The properties of ramie fabric as covering for airplane wings
Author(s)Moy-Ding, William; Chun, Ki Kee
Massachusetts Institute of Technology. Department of Business and Engineering Administration.
A. L. Townsend.
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Introduction: The coming commercialization of aircraft has led to the investigation of many constructive textile fabrics - Silk, linen, and cotton fabrics are used most commonly. On account of the high cost, the use of silk and linen is limited to a great extent. today mercerized cotton fabric plays the predominating part in the construction of airplane wings. The object of this experiment is to investigate the physical properties of ramie for its possible entering into the realm of its sister fabrics. Ramie is a fiber obtained from the base of the stingless nettle or Baehmerica tenncissima, which grows best in tropical and sub-tropical countries. The plant is a shrub, reaching four to six feet in height, and is very hardy. It is largely cultivated in China and India. In China it is cultivated in Hupeh, Szechuen Kiangsi, and Kwangtung. In Kwangtung, the local product is made into glass cloth. (Appendix IV) The piece of ramie fabric used in this research was imported from China. The fiber is white in color, but not very elastical and flexible. It can be separated as fine as silk. Its surface is smooth and regular. On this account it lacks cohesion and does not adhere to each other.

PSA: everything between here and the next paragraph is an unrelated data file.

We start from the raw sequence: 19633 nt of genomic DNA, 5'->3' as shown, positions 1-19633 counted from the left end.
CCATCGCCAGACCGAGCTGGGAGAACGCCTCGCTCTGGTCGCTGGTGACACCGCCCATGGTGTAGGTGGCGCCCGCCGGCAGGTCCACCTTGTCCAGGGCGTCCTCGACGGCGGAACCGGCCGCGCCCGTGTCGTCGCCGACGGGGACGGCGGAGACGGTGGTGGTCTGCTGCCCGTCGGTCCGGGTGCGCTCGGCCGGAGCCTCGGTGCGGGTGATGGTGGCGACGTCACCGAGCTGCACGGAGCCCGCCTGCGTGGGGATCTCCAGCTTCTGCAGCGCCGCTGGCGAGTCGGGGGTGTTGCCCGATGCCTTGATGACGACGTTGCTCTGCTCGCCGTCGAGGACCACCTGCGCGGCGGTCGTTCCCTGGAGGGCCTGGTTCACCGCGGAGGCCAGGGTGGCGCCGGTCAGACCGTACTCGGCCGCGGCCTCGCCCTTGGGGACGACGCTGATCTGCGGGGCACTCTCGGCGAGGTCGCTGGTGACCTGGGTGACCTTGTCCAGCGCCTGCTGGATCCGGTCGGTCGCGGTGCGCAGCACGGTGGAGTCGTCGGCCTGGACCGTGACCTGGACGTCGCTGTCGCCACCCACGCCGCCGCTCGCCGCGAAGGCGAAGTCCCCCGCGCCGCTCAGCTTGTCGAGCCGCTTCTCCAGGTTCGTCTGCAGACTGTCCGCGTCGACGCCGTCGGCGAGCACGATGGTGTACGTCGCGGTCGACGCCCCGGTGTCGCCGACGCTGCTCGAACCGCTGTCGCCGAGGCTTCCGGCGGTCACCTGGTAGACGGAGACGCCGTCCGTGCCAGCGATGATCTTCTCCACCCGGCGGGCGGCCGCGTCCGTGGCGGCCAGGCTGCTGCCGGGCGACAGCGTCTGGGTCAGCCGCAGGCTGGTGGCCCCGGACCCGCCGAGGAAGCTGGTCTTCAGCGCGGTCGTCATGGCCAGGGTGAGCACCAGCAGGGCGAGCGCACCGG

Thesis: B.S., Massachusetts Institute of Technology, Dept. of Mechanical Engineering, 1920. [first author].Thesis: B.S., Massachusetts Institute of Technology, Dept. of Business and Engineering Administration, 1920. [second author].Includes bibliographical references (leaf 41).
DepartmentMassachusetts Institute of Technology. Department of Mechanical Engineering.; Massachusetts Institute of Technology. Department of Business and Engineering Administration.
Massachusetts Institute of Technology
Mechanical Engineering., Business and Engineering Administration.